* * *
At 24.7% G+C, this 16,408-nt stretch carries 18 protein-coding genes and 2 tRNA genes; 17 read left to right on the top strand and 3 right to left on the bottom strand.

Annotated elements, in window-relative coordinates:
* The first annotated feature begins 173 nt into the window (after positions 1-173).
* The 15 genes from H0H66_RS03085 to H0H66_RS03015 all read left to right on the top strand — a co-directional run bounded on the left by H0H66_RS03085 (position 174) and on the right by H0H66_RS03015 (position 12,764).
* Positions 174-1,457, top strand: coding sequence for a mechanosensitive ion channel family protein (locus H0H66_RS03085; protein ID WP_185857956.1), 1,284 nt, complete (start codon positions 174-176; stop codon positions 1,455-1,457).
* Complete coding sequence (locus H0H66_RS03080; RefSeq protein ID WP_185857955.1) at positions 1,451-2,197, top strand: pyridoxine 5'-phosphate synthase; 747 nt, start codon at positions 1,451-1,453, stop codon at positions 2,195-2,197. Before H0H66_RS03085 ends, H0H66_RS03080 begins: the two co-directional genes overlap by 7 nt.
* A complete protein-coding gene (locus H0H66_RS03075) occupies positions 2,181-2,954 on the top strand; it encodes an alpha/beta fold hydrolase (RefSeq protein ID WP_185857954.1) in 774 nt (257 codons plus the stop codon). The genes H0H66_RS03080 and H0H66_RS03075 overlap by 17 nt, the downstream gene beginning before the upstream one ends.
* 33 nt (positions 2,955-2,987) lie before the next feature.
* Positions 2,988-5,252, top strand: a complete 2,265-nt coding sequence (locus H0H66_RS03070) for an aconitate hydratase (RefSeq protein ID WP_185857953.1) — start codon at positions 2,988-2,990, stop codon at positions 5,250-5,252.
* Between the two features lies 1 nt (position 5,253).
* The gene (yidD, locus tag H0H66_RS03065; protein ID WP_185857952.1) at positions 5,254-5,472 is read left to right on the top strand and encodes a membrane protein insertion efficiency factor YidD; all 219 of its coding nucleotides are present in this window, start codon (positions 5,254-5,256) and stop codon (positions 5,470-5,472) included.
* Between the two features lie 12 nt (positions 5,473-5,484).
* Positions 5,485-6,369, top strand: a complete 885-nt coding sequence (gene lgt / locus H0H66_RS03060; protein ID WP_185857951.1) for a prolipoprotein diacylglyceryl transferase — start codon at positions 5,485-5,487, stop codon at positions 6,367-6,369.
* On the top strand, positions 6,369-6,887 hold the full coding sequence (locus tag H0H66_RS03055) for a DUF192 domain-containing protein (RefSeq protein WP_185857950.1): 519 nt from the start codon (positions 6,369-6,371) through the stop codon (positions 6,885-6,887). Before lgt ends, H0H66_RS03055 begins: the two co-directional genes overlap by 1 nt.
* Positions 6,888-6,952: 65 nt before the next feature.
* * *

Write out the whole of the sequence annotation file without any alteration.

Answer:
At 24.7% G+C, this 16,408-nt stretch carries 18 protein-coding genes and 2 tRNA genes; 17 read left to right on the top strand and 3 right to left on the bottom strand.

Annotated elements, in window-relative coordinates:
* The first annotated feature begins 173 nt into the window (after positions 1-173).
* The 15 genes from H0H66_RS03085 to H0H66_RS03015 all read left to right on the top strand — a co-directional run bounded on the left by H0H66_RS03085 (position 174) and on the right by H0H66_RS03015 (position 12,764).
* Positions 174-1,457, top strand: coding sequence for a mechanosensitive ion channel family protein (locus H0H66_RS03085; protein ID WP_185857956.1), 1,284 nt, complete (start codon positions 174-176; stop codon positions 1,455-1,457).
* Complete coding sequence (locus H0H66_RS03080; RefSeq protein ID WP_185857955.1) at positions 1,451-2,197, top strand: pyridoxine 5'-phosphate synthase; 747 nt, start codon at positions 1,451-1,453, stop codon at positions 2,195-2,197. Before H0H66_RS03085 ends, H0H66_RS03080 begins: the two co-directional genes overlap by 7 nt.
* A complete protein-coding gene (locus H0H66_RS03075) occupies positions 2,181-2,954 on the top strand; it encodes an alpha/beta fold hydrolase (RefSeq protein ID WP_185857954.1) in 774 nt (257 codons plus the stop codon). The genes H0H66_RS03080 and H0H66_RS03075 overlap by 17 nt, the downstream gene beginning before the upstream one ends.
* 33 nt (positions 2,955-2,987) lie before the next feature.
* Positions 2,988-5,252, top strand: a complete 2,265-nt coding sequence (locus H0H66_RS03070) for an aconitate hydratase (RefSeq protein ID WP_185857953.1) — start codon at positions 2,988-2,990, stop codon at positions 5,250-5,252.
* Between the two features lies 1 nt (position 5,253).
* The gene (yidD, locus tag H0H66_RS03065; protein ID WP_185857952.1) at positions 5,254-5,472 is read left to right on the top strand and encodes a membrane protein insertion efficiency factor YidD; all 219 of its coding nucleotides are present in this window, start codon (positions 5,254-5,256) and stop codon (positions 5,470-5,472) included.
* Between the two features lie 12 nt (positions 5,473-5,484).
* Positions 5,485-6,369, top strand: a complete 885-nt coding sequence (gene lgt / locus H0H66_RS03060; protein ID WP_185857951.1) for a prolipoprotein diacylglyceryl transferase — start codon at positions 5,485-5,487, stop codon at positions 6,367-6,369.
* On the top strand, positions 6,369-6,887 hold the full coding sequence (locus tag H0H66_RS03055) for a DUF192 domain-containing protein (RefSeq protein WP_185857950.1): 519 nt from the start codon (positions 6,369-6,371) through the stop codon (positions 6,885-6,887). Before lgt ends, H0H66_RS03055 begins: the two co-directional genes overlap by 1 nt.
* Positions 6,888-6,952: 65 nt before the next feature.